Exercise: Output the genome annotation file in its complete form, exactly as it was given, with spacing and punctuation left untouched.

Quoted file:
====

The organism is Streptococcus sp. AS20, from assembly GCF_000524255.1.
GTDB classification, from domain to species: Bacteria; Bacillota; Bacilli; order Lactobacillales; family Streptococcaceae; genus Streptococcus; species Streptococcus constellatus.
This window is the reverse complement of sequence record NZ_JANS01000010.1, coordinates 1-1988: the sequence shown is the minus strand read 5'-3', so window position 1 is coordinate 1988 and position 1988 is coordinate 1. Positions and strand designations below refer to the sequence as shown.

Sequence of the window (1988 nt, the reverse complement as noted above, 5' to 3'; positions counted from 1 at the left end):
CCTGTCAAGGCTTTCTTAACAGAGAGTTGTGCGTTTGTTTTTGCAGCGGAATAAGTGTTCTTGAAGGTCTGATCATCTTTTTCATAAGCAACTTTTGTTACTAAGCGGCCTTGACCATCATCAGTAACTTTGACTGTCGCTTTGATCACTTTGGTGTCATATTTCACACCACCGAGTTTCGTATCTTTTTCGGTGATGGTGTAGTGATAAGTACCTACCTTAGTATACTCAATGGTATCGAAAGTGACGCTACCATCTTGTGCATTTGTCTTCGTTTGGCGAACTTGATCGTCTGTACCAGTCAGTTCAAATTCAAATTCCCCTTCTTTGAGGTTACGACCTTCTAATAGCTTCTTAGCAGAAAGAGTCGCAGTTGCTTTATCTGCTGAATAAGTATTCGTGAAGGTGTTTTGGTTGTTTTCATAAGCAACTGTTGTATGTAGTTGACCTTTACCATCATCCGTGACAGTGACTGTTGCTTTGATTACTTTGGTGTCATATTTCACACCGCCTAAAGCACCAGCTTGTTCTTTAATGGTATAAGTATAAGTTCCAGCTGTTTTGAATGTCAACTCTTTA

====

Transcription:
The organism is Streptococcus sp. AS20, from assembly GCF_000524255.1.
GTDB classification, from domain to species: Bacteria; Bacillota; Bacilli; order Lactobacillales; family Streptococcaceae; genus Streptococcus; species Streptococcus constellatus.
This window is the reverse complement of sequence record NZ_JANS01000010.1, coordinates 1-1988: the sequence shown is the minus strand read 5'-3', so window position 1 is coordinate 1988 and position 1988 is coordinate 1. Positions and strand designations below refer to the sequence as shown.

Sequence of the window (1988 nt, the reverse complement as noted above, 5' to 3'; positions counted from 1 at the left end):
CCTGTCAAGGCTTTCTTAACAGAGAGTTGTGCGTTTGTTTTTGCAGCGGAATAAGTGTTCTTGAAGGTCTGATCATCTTTTTCATAAGCAACTTTTGTTACTAAGCGGCCTTGACCATCATCAGTAACTTTGACTGTCGCTTTGATCACTTTGGTGTCATATTTCACACCACCGAGTTTCGTATCTTTTTCGGTGATGGTGTAGTGATAAGTACCTACCTTAGTATACTCAATGGTATCGAAAGTGACGCTACCATCTTGTGCATTTGTCTTCGTTTGGCGAACTTGATCGTCTGTACCAGTCAGTTCAAATTCAAATTCCCCTTCTTTGAGGTTACGACCTTCTAATAGCTTCTTAGCAGAAAGAGTCGCAGTTGCTTTATCTGCTGAATAAGTATTCGTGAAGGTGTTTTGGTTGTTTTCATAAGCAACTGTTGTATGTAGTTGACCTTTACCATCATCCGTGACAGTGACTGTTGCTTTGATTACTTTGGTGTCATATTTCACACCGCCTAAAGCACCAGCTTGTTCTTTAATGGTATAAGTATAAGTTCCAGCTGTTTTGAATGTCAACTCTTTA